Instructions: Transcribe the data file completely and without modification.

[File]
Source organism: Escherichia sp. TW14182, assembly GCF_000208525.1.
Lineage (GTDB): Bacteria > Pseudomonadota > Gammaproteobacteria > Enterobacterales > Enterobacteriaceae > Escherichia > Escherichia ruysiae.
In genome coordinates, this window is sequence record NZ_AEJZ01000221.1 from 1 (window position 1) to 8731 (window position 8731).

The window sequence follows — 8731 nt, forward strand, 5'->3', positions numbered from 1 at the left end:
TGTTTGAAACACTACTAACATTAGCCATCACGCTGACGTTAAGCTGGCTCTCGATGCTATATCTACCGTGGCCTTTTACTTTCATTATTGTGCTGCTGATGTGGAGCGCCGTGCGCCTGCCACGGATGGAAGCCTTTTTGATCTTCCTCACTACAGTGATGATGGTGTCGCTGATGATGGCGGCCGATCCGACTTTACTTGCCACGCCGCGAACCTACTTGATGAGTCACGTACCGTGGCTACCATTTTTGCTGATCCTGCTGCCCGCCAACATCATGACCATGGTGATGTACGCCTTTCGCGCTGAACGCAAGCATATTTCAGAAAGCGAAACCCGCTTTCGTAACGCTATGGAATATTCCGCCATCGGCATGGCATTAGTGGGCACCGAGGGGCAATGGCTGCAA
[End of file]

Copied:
Source organism: Escherichia sp. TW14182, assembly GCF_000208525.1.
Lineage (GTDB): Bacteria > Pseudomonadota > Gammaproteobacteria > Enterobacterales > Enterobacteriaceae > Escherichia > Escherichia ruysiae.
In genome coordinates, this window is sequence record NZ_AEJZ01000221.1 from 1 (window position 1) to 8731 (window position 8731).

The window sequence follows — 8731 nt, forward strand, 5'->3', positions numbered from 1 at the left end:
TGTTTGAAACACTACTAACATTAGCCATCACGCTGACGTTAAGCTGGCTCTCGATGCTATATCTACCGTGGCCTTTTACTTTCATTATTGTGCTGCTGATGTGGAGCGCCGTGCGCCTGCCACGGATGGAAGCCTTTTTGATCTTCCTCACTACAGTGATGATGGTGTCGCTGATGATGGCGGCCGATCCGACTTTACTTGCCACGCCGCGAACCTACTTGATGAGTCACGTACCGTGGCTACCATTTTTGCTGATCCTGCTGCCCGCCAACATCATGACCATGGTGATGTACGCCTTTCGCGCTGAACGCAAGCATATTTCAGAAAGCGAAACCCGCTTTCGTAACGCTATGGAATATTCCGCCATCGGCATGGCATTAGTGGGCACCGAGGGGCAATGGCTGCAA